Just recently, Elon Musk warned Twitter he would back off purchase of the platform if they can’t provide the data on fake accounts. It may seem a bit confusing for an ordinary onlooker. After all, Twitter encourages users to create authentic profiles. So what are those fake accounts on social media?
Most, if not all, of these accounts, are run by social media bots. It’s hard to overstate their impact if bot numbers can be a dealbreaker even for Musk. What is a social media bot, how can you use them for good intentions and a few others are all great questions we will explain here.
A social media bot (or simply social bot) is computer software designed to automate various, often repetitive, tasks on social media platforms. There are many bots outside social media, for example, crawler bots used by search engines to index pages. However, bots on social media platforms are rising in popularity.
Social media bots can share and like content, follow users, and even make basic interactions in comments or private messages. They are most widespread on platforms like Twitter, Facebook and Reddit but can also be found in forums, messaging channels, and blogs.
These bots are often programmed to mimic human behavior. It is done so not only to fool the humans they are interacting with, but also to avoid suspicion from the platforms in which they operate. Social media platforms do not want to have bots as they put unnecessary load on the sites and can be used to spread misinformation or spam.
However, we shouldn’t conflate social bots with spam bots as it is only one use case. Additionally, repeated posting of the same information is not the most efficient use of social media bots. Many influencers and marketers, for example, use them to automate tasks and help manage multiple profiles.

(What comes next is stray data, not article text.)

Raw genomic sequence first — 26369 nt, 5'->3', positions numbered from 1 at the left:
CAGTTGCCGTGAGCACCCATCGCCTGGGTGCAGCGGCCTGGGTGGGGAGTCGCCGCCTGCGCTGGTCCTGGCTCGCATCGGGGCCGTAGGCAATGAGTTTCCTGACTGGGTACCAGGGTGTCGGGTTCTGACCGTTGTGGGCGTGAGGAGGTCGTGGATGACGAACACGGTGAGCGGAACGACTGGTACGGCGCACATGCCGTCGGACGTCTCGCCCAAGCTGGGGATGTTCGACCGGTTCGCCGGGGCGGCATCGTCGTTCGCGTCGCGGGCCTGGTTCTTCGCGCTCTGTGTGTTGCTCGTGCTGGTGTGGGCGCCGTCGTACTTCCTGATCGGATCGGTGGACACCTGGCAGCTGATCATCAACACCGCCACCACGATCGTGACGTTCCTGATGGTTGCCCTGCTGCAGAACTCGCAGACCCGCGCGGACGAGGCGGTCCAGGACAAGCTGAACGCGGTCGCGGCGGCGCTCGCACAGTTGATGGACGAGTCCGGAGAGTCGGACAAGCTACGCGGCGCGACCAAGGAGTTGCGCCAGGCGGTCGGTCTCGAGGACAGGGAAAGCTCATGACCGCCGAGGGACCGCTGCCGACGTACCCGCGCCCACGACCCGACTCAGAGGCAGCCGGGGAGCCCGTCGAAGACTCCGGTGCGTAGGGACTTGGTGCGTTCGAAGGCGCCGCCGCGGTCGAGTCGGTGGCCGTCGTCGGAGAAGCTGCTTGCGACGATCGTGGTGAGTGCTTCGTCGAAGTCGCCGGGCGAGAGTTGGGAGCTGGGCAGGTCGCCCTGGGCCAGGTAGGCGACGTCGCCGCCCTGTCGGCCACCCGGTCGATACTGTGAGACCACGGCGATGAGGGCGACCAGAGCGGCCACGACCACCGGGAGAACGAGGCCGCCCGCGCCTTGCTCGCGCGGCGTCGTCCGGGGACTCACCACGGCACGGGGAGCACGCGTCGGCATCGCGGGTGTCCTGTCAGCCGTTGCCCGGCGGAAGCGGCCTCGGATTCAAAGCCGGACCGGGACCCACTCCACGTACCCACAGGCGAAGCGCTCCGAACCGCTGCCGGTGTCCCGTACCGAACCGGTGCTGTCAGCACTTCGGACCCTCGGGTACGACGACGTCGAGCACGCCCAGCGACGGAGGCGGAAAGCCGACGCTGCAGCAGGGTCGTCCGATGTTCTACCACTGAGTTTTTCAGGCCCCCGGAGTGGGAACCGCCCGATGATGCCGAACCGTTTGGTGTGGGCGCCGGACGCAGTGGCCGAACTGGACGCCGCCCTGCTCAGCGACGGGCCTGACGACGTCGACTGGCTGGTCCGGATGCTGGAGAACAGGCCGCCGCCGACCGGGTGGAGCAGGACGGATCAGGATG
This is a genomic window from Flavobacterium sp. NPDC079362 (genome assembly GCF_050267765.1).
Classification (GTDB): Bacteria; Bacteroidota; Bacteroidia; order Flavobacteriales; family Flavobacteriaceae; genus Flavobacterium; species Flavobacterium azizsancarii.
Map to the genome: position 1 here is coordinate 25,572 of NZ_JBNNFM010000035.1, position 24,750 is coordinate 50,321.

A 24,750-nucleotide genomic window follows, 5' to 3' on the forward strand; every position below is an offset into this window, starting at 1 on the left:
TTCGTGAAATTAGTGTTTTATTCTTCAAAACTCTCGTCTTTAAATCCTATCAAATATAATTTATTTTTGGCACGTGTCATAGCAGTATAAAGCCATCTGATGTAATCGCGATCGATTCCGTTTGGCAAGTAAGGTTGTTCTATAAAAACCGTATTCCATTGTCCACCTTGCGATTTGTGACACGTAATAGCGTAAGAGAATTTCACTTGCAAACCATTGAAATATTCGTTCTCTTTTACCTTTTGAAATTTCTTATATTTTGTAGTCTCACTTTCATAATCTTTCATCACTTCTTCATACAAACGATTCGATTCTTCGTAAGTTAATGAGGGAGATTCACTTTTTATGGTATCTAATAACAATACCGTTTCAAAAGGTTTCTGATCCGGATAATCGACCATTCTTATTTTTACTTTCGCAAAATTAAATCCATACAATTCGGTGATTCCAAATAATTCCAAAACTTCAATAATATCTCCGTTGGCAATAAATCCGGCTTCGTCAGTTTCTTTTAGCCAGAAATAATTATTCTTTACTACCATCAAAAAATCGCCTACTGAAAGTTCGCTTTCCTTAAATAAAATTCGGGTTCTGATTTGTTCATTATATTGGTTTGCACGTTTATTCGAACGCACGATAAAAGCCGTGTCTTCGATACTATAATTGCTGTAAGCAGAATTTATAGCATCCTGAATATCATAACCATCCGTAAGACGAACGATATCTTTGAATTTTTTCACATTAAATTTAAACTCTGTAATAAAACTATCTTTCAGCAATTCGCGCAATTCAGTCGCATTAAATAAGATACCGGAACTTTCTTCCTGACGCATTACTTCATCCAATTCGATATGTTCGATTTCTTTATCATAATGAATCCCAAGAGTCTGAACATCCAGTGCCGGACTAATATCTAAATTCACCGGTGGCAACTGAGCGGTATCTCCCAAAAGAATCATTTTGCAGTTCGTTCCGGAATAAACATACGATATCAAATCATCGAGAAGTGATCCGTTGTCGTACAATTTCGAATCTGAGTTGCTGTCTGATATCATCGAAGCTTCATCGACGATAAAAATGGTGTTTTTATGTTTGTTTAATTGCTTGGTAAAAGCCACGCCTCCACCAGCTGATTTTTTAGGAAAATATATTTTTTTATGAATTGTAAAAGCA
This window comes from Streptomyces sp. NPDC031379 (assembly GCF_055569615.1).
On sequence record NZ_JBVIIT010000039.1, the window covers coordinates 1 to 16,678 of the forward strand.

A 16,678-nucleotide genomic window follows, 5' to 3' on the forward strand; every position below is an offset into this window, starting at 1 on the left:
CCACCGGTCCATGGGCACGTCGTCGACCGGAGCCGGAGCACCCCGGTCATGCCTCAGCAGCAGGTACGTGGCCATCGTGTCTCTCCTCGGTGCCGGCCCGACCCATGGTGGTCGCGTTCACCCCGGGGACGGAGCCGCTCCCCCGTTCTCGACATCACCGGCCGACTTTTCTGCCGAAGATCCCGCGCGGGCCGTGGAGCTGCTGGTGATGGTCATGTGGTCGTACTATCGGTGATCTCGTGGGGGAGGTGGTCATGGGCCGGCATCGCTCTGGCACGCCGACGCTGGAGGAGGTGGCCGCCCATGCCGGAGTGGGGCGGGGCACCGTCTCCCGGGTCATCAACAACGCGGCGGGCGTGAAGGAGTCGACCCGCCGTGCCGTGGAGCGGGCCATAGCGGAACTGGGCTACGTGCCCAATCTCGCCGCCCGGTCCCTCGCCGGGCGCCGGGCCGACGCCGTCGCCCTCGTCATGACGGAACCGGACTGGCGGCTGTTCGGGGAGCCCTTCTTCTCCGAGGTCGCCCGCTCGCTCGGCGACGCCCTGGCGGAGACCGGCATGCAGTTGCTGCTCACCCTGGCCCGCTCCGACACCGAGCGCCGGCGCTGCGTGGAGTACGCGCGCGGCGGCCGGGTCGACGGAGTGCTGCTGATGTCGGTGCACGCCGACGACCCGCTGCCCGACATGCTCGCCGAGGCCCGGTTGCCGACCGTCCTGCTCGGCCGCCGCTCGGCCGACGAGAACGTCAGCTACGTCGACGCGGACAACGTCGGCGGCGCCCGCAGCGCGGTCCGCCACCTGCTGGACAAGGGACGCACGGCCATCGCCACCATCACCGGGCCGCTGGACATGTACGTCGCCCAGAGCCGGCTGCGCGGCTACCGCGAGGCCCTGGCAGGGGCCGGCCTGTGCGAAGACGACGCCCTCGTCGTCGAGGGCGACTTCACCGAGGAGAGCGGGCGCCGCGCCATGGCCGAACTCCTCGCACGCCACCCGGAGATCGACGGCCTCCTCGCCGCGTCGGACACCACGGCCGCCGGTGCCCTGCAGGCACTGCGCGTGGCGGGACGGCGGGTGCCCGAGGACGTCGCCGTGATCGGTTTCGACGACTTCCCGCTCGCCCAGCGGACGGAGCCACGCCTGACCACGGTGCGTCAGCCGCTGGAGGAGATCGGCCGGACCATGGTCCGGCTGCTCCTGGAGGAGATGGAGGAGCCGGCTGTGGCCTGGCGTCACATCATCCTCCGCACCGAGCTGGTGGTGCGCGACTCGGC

For this purpose, social bots include chat functionalities. But while they can hold a conversation, they aren’t primarily designed for it. There are chatbots that are software designed to automate human conversations, but they are more often integrated into apps or customer service software.
Social media bots are just like any other tool – they can do good in some hands or evil in others. It all depends on the users’ intention, which no one can control completely. Still, malicious use of bots is heavily frowned upon by platforms.
That being said, we will focus on uses where social media bots do good. It is a more promising trend, expected to grow in the future while spamming or misinformation will continue to be fought against by social platforms.
While there aren’t any categorisations that everyone agrees upon, it is useful to keep in mind a few variations. The most obvious is between ready-to-use bots and ones that advanced users program themselves. Ready-to-use bots are way more popular and don’t require any technical knowledge.
Most social media bots work only with specific platforms, while others can connect different ones at once. The choice depends on your needs and budget. Here are a few examples.
Both bots mentioned above are fully automated, meaning that the tools execute their tasks without human intervention. All you need to do is to manage it in a dashboard. Other social media bots are semi-automated- the bot only accomplishes part of the actions, while other tasks are done using click farms.
Even if you are using bots for entirely legitimate purposes and do not intend to spam or disinform, you will have to overcome certain challenges. Social media platforms do not differentiate between intentions, so all accounts using bots are in equal danger of getting banned.
Social media platforms use the tactic of monitoring visitors’ IP addresses. If they notice a user is breaching their terms with multiple accounts or automated bot activity, the IP address can be banned.
Hiding your IP address with a proxy server is the only effective strategy. They stand between your bot and the website, so the IP is changed and hidden. Every major bot provider recommends using proxies with their products and allows integration with a proxy server of your choice.
There is a lot more to know about social media bots, so we won’t be able to cover everything here. We recommend continuing with other articles on what is a social media bot, such as this one: https://metrow.com/blog/what-is-a-social-media-bot/
Social media bots are most famous for their negative impact, even affecting the valuations of companies like Twitter. However, they aren’t used only for illicit purposes and often help companies and influencers. If you find yourself at a disadvantage online, it should be time to think about acquiring a social media bot.